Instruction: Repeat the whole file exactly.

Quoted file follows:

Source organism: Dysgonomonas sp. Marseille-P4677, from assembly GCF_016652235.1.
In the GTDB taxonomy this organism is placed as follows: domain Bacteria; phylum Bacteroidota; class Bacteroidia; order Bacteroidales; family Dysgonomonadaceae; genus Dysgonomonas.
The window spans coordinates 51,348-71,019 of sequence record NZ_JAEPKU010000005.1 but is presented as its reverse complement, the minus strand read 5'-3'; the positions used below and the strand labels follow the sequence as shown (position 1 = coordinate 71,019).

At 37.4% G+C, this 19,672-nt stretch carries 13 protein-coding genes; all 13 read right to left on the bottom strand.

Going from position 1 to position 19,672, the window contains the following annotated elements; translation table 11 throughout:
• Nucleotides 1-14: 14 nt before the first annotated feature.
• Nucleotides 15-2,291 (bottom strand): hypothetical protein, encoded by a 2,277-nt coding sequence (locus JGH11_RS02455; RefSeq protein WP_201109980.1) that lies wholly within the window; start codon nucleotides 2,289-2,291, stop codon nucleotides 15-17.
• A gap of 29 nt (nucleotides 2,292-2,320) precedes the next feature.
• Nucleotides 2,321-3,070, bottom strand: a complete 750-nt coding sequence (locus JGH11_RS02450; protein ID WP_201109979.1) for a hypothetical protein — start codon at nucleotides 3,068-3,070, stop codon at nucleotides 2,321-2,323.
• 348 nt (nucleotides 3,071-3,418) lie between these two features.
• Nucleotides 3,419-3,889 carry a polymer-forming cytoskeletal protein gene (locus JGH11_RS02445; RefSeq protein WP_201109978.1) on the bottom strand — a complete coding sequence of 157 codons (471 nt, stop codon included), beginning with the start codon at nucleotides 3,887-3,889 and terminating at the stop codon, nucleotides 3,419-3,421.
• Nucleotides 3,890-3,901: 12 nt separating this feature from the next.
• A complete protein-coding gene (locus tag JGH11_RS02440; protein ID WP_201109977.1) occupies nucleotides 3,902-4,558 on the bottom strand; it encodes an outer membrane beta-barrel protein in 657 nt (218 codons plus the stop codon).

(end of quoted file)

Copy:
Source organism: Dysgonomonas sp. Marseille-P4677, from assembly GCF_016652235.1.
In the GTDB taxonomy this organism is placed as follows: domain Bacteria; phylum Bacteroidota; class Bacteroidia; order Bacteroidales; family Dysgonomonadaceae; genus Dysgonomonas.
The window spans coordinates 51,348-71,019 of sequence record NZ_JAEPKU010000005.1 but is presented as its reverse complement, the minus strand read 5'-3'; the positions used below and the strand labels follow the sequence as shown (position 1 = coordinate 71,019).

At 37.4% G+C, this 19,672-nt stretch carries 13 protein-coding genes; all 13 read right to left on the bottom strand.

Going from position 1 to position 19,672, the window contains the following annotated elements; translation table 11 throughout:
• Nucleotides 1-14: 14 nt before the first annotated feature.
• Nucleotides 15-2,291 (bottom strand): hypothetical protein, encoded by a 2,277-nt coding sequence (locus JGH11_RS02455; RefSeq protein WP_201109980.1) that lies wholly within the window; start codon nucleotides 2,289-2,291, stop codon nucleotides 15-17.
• A gap of 29 nt (nucleotides 2,292-2,320) precedes the next feature.
• Nucleotides 2,321-3,070, bottom strand: a complete 750-nt coding sequence (locus JGH11_RS02450; protein ID WP_201109979.1) for a hypothetical protein — start codon at nucleotides 3,068-3,070, stop codon at nucleotides 2,321-2,323.
• 348 nt (nucleotides 3,071-3,418) lie between these two features.
• Nucleotides 3,419-3,889 carry a polymer-forming cytoskeletal protein gene (locus JGH11_RS02445; RefSeq protein WP_201109978.1) on the bottom strand — a complete coding sequence of 157 codons (471 nt, stop codon included), beginning with the start codon at nucleotides 3,887-3,889 and terminating at the stop codon, nucleotides 3,419-3,421.
• Nucleotides 3,890-3,901: 12 nt separating this feature from the next.
• A complete protein-coding gene (locus tag JGH11_RS02440; protein ID WP_201109977.1) occupies nucleotides 3,902-4,558 on the bottom strand; it encodes an outer membrane beta-barrel protein in 657 nt (218 codons plus the stop codon).